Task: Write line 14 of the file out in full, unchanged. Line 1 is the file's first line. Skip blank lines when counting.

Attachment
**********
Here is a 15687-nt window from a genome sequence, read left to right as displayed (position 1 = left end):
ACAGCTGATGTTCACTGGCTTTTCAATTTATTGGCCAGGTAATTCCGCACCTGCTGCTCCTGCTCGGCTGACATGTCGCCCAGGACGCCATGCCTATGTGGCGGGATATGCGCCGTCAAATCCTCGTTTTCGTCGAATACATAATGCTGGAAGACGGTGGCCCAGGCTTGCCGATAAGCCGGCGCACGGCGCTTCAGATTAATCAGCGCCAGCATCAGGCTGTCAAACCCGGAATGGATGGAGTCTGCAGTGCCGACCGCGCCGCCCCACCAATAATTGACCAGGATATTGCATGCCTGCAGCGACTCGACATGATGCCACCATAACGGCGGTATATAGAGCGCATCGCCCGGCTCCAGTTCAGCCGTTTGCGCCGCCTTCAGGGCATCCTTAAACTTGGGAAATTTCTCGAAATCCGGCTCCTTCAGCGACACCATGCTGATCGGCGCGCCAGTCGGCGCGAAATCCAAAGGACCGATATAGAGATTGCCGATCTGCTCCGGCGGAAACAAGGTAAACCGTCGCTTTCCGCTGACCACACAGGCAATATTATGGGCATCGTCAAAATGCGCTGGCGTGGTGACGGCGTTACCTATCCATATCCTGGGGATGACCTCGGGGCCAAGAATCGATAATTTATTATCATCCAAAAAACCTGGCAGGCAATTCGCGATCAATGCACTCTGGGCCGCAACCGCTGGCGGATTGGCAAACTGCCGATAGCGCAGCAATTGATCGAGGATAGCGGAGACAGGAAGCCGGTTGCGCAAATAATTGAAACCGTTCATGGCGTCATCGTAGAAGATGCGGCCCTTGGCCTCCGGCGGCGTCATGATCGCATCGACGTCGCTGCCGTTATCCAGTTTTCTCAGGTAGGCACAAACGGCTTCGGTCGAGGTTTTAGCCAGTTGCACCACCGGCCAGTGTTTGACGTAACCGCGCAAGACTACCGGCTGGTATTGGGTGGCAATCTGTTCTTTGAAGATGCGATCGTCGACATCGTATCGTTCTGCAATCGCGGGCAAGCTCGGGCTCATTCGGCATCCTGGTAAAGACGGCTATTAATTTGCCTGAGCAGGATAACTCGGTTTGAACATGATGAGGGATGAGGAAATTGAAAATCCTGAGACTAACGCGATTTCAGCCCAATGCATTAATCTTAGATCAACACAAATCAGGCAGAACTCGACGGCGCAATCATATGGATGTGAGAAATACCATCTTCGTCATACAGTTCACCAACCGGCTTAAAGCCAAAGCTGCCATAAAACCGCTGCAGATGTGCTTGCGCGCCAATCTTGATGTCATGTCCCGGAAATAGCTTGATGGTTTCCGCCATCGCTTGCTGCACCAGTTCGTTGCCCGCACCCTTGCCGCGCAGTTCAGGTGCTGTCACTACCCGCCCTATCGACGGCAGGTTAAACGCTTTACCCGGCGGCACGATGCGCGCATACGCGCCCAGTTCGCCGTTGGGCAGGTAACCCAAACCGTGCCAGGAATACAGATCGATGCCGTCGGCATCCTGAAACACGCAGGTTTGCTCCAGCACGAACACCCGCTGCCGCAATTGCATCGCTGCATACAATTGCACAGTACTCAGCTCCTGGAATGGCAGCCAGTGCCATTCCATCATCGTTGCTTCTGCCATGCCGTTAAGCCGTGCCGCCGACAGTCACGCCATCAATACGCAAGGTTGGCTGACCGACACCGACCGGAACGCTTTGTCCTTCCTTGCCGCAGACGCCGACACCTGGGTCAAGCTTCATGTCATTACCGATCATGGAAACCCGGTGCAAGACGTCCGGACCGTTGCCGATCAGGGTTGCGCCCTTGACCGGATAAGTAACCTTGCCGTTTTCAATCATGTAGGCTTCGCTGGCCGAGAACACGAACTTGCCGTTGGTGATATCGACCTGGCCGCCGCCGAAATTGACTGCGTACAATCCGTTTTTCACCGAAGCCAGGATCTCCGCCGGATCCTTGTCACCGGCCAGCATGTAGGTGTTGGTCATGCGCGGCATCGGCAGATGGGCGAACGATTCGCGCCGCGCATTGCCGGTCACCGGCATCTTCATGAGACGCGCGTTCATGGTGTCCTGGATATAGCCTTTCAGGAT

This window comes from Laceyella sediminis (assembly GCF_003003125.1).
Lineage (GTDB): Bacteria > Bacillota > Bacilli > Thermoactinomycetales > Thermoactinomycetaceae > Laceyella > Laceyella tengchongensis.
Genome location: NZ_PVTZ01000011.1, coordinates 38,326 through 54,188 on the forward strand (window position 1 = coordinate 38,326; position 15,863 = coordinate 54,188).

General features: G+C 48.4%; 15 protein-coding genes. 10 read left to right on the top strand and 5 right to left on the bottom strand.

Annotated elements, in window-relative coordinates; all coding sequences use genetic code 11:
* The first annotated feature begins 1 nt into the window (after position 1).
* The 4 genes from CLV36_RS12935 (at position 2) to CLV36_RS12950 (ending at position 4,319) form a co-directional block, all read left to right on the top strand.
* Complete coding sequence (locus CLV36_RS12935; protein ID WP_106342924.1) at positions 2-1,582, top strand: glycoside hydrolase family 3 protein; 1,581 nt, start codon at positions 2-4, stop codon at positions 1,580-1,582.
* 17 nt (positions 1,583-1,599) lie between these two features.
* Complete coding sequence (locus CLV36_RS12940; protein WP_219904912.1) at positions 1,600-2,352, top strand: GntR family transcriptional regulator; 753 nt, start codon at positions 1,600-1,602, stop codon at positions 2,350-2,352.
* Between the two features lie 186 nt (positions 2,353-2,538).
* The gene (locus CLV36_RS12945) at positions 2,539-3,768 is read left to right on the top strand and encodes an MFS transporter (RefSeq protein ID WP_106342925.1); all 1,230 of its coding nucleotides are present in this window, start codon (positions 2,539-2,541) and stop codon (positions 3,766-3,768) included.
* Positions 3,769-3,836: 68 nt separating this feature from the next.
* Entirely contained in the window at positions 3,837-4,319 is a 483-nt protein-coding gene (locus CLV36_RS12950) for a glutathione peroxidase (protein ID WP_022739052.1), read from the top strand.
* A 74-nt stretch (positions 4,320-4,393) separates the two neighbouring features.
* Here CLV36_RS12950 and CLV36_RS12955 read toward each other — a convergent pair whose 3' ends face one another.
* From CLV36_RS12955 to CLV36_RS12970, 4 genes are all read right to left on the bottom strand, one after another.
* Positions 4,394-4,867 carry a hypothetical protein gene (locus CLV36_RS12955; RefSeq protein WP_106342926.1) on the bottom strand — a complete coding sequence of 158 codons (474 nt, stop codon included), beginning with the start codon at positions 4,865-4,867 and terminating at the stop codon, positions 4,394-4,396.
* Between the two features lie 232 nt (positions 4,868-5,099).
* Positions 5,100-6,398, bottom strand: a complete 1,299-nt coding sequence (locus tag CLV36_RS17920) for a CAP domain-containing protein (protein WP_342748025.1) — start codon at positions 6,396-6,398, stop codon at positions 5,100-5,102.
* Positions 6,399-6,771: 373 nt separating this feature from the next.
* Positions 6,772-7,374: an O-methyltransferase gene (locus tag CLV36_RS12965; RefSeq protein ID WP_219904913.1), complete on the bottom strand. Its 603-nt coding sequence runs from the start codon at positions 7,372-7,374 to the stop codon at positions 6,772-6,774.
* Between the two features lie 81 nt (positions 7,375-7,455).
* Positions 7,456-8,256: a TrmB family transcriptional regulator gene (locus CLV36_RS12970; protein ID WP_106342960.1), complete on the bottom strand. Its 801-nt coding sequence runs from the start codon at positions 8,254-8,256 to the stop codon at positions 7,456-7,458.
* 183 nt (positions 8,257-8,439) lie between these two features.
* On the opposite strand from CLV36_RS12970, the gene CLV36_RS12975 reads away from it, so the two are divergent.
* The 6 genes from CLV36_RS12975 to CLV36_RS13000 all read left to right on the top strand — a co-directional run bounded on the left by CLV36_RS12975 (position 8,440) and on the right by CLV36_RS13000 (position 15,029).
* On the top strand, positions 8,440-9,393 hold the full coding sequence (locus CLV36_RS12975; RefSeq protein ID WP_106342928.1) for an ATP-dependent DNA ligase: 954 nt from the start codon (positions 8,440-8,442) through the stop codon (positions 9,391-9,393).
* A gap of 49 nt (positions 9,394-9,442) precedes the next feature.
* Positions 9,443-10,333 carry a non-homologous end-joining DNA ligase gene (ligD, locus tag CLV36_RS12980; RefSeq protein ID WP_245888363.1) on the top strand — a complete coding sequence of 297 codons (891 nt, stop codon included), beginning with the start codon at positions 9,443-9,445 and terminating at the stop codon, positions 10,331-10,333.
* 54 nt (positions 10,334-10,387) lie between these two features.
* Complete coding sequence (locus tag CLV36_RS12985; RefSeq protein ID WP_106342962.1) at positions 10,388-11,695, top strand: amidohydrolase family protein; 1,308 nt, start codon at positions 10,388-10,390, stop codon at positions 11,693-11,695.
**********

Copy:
* The gene (locus CLV36_RS12945) at positions 2,539-3,768 is read left to right on the top strand and encodes an MFS transporter (RefSeq protein ID WP_106342925.1); all 1,230 of its coding nucleotides are present in this window, start codon (positions 2,539-2,541) and stop codon (positions 3,766-3,768) included.